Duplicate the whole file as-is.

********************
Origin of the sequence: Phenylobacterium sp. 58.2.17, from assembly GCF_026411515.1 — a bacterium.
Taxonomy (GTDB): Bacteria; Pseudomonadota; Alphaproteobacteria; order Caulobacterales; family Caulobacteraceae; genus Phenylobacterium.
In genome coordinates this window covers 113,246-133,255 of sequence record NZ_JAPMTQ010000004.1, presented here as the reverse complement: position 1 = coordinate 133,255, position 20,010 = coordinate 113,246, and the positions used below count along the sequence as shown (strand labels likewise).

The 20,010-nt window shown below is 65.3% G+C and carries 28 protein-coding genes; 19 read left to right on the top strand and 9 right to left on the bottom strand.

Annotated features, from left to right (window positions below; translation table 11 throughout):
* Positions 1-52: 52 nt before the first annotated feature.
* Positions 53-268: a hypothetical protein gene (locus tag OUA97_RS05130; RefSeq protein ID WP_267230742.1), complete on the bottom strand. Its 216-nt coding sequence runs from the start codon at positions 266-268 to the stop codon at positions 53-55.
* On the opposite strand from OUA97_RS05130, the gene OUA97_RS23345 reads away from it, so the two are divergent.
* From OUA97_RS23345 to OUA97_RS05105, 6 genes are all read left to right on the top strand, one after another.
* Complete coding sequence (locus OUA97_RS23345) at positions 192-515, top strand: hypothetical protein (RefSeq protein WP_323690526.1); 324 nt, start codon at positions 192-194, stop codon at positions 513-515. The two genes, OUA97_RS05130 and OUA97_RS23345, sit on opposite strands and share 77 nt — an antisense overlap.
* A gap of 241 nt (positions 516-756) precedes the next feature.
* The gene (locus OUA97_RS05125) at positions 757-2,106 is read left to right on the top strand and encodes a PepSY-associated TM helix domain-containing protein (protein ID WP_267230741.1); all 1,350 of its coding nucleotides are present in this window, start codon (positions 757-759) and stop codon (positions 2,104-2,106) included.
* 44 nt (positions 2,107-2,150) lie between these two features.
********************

Origin of the sequence: Phenylobacterium sp. 58.2.17, from assembly GCF_026411515.1 — a bacterium.
Taxonomy (GTDB): Bacteria; Pseudomonadota; Alphaproteobacteria; order Caulobacterales; family Caulobacteraceae; genus Phenylobacterium.
In genome coordinates this window covers 113,246-133,255 of sequence record NZ_JAPMTQ010000004.1, presented here as the reverse complement: position 1 = coordinate 133,255, position 20,010 = coordinate 113,246, and the positions used below count along the sequence as shown (strand labels likewise).

The 20,010-nt window shown below is 65.3% G+C and carries 28 protein-coding genes; 19 read left to right on the top strand and 9 right to left on the bottom strand.

Annotated features, from left to right (window positions below; translation table 11 throughout):
* Positions 1-52: 52 nt before the first annotated feature.
* Positions 53-268: a hypothetical protein gene (locus tag OUA97_RS05130; RefSeq protein ID WP_267230742.1), complete on the bottom strand. Its 216-nt coding sequence runs from the start codon at positions 266-268 to the stop codon at positions 53-55.
* On the opposite strand from OUA97_RS05130, the gene OUA97_RS23345 reads away from it, so the two are divergent.
* From OUA97_RS23345 to OUA97_RS05105, 6 genes are all read left to right on the top strand, one after another.
* Complete coding sequence (locus OUA97_RS23345) at positions 192-515, top strand: hypothetical protein (RefSeq protein WP_323690526.1); 324 nt, start codon at positions 192-194, stop codon at positions 513-515. The two genes, OUA97_RS05130 and OUA97_RS23345, sit on opposite strands and share 77 nt — an antisense overlap.
* A gap of 241 nt (positions 516-756) precedes the next feature.
* The gene (locus OUA97_RS05125) at positions 757-2,106 is read left to right on the top strand and encodes a PepSY-associated TM helix domain-containing protein (protein ID WP_267230741.1); all 1,350 of its coding nucleotides are present in this window, start codon (positions 757-759) and stop codon (positions 2,104-2,106) included.
* 44 nt (positions 2,107-2,150) lie between these two features.